The Delhi High Court has recently vacated an ex-parte ad-interim injunction in the case of Apple Inc. v. Rohit Singh & Another.Rohit Singh, a software developer and consultant at Vyooh Low Level Computing LLP, initiated an action of passing off against Apple Inc. for using the mark ‘Split View’ or a deceptively similar variant in relation to its software products.
Rohit Singh developed three proprietary software products, Split View, Disk View and View Scribe respectively. Vyooh claimed that Splitview has been a popular software that allows users to simultaneously work on multiple windows on the user’s single computer screen which has been developed in 2006. Recently in December 2015, Apple introduced a feature named Split View which allowed the screen on the iPad to be split into two halves to enable working on two applications as an update to their operating software -Mac OS X El Capitan and iOS 9.
Rohit Singh, claimed that Split and View are not a combination of terms that are commonly used together. It was claimed to be distinctive as the same was not used by other third party software developers like Divvy, Aqua Snap, Grid Move, Window Space and Gridy. It was stated that though functionally the same purpose was fulfilled, the software developed by Rohit Singh was available for retail sale while the feature update of Apple Inc. was bundled with the iOS software.
Apple Inc. claimed that their use of the term was in a descriptive sense. A distinction was drawn between a ‘product’ and a ‘feature’. It was argued that the use by their predecessor, Next Inc., of the term Split View since 1993 and the common usage of the same by other third party software developers was evidence of its descriptive functionality. Furthermore, the operating systems of Mac OS X El Capitan and iOS contained many in-built features which as per Apple are functionalities available to users to perform various functions.These features are integrated with the software package and can be distinguished from a ‘standalone’ software.In an action for passing off, ‘added matters’ like marks, packaging and writings on the product, ensures no likelihood of confusion in an integrated package as from a software which has a ‘standalone’ status. In addition, there was no evidence of the mark being registered.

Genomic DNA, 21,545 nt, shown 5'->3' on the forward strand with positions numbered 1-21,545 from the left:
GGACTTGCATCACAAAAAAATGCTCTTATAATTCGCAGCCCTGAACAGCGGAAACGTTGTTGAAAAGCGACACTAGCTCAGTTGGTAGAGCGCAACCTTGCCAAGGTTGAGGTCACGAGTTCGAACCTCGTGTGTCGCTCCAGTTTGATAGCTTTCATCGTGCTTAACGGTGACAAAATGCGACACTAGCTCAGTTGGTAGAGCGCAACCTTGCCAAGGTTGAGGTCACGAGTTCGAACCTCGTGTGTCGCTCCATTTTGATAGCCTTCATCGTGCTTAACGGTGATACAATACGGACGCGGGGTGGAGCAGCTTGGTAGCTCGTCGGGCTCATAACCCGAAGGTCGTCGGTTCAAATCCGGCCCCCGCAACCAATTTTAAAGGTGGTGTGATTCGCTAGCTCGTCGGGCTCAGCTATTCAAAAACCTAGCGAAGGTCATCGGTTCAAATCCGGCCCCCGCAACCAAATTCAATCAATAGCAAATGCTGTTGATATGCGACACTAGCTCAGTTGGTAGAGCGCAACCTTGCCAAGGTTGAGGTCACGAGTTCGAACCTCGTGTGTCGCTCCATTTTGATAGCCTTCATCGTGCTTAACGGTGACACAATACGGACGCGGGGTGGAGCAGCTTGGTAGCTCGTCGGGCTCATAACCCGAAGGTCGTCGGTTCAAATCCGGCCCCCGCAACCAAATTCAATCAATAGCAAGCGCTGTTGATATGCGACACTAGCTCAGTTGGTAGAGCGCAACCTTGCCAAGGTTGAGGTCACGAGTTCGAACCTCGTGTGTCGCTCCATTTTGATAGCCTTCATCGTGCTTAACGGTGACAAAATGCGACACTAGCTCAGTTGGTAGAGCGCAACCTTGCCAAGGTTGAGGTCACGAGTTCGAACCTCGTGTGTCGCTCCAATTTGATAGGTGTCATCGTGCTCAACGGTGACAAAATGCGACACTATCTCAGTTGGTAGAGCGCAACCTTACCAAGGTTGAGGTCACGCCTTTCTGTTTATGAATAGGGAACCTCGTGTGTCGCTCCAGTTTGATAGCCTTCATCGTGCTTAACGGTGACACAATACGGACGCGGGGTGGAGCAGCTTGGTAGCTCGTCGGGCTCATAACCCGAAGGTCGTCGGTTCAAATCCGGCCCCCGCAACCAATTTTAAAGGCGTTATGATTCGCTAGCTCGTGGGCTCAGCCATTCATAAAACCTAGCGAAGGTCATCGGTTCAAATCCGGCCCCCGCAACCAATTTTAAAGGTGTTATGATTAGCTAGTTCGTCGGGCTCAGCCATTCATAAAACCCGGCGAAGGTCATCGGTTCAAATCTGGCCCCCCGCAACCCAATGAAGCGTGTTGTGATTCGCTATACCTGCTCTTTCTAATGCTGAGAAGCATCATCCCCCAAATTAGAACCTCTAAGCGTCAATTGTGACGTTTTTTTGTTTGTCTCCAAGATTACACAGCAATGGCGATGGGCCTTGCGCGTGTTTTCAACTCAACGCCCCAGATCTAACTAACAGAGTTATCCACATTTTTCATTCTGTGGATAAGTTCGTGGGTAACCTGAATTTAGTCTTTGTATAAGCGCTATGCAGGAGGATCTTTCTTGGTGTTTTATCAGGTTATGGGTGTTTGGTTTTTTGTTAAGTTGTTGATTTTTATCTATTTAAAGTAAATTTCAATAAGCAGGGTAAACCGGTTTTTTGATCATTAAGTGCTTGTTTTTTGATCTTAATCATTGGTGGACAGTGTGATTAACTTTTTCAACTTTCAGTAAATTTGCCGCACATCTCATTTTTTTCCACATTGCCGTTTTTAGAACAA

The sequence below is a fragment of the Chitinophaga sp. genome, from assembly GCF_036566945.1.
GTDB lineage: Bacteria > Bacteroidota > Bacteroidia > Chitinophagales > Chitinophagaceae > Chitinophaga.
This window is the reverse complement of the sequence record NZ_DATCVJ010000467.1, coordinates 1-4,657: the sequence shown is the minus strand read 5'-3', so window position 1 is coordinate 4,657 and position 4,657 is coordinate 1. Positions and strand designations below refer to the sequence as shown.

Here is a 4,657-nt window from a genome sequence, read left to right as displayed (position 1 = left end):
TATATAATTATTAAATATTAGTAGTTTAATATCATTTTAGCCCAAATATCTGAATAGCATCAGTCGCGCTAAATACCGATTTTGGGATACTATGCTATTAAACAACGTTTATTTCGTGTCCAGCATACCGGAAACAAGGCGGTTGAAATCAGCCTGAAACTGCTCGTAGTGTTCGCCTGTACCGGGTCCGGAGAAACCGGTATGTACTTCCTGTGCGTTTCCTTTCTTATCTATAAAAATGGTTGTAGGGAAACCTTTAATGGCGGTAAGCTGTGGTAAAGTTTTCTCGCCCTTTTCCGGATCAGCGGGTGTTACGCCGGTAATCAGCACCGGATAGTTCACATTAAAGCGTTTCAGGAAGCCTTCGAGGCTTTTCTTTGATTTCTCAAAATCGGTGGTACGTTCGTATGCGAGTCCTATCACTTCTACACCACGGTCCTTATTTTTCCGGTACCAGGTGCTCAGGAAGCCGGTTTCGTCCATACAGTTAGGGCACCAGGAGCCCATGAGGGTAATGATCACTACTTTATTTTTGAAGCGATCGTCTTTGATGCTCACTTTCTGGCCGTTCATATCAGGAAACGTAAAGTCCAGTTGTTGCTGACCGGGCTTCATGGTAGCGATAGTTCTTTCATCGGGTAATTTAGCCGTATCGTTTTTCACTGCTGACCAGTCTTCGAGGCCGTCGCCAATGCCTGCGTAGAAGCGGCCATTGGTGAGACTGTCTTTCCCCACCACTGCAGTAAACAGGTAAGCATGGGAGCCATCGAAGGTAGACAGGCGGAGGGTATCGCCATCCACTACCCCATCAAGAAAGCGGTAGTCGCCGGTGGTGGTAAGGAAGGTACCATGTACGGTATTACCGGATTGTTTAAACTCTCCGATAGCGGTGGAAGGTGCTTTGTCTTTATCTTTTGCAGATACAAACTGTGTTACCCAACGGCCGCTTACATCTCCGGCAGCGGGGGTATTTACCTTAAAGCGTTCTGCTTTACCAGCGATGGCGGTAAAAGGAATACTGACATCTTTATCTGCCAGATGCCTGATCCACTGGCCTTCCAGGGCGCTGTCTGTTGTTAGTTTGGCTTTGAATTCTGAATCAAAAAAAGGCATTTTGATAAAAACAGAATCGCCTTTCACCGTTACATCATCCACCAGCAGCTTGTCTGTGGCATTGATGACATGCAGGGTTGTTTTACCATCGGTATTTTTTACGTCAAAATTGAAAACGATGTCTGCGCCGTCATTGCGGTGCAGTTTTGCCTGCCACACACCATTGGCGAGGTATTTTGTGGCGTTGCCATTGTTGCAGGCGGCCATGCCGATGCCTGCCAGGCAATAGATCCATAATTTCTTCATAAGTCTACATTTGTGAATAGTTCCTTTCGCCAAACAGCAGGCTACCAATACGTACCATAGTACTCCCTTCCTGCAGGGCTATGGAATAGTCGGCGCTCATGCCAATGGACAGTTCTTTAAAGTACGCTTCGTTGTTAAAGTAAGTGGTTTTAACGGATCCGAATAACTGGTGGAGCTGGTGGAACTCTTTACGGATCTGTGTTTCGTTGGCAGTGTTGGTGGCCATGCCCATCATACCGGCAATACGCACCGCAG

The question then arises as to by which mark or name will the consumers identify the features or the product. The test will mainly comprise of identifying whether the consumer is able to distinguish between a trademark use and a descriptive use. The Court stated that since the terms split view and SplitView are not dictionary terms, they prima facie demonstrate the distinctiveness of the mark despite the terms being used by various third party developers. The reason accorded was that the manner of the usage of the mark by Apple indicated a trademark usage rather than a functional usage. There was also no mention of the term being used to describe functionality by third parties. Additionally, the registration of the respondent’s domain name demonstrated the use of the trademark SplitView from 2005. The inadequacy of the appellants to establish a strong prima facie case resulted in the rejection of an order for an ex-parte ad-interim injunction.
A software developer is entrusted with a herculean task which can be protected through various intellectual property rights. It is in certain cases that the rights of one developer tend to sometimes infringe or overlap on another’s right. Courts have a duty to ensure that these rights are protected especially in an era where they are threatened by freelancer coders, competitors and other mischievous elements which might not only result in monetary losses but affect the rights of the developer as well.
The next date of hearing in the case is 9th May, 2016.
Authored by Marsha Goveas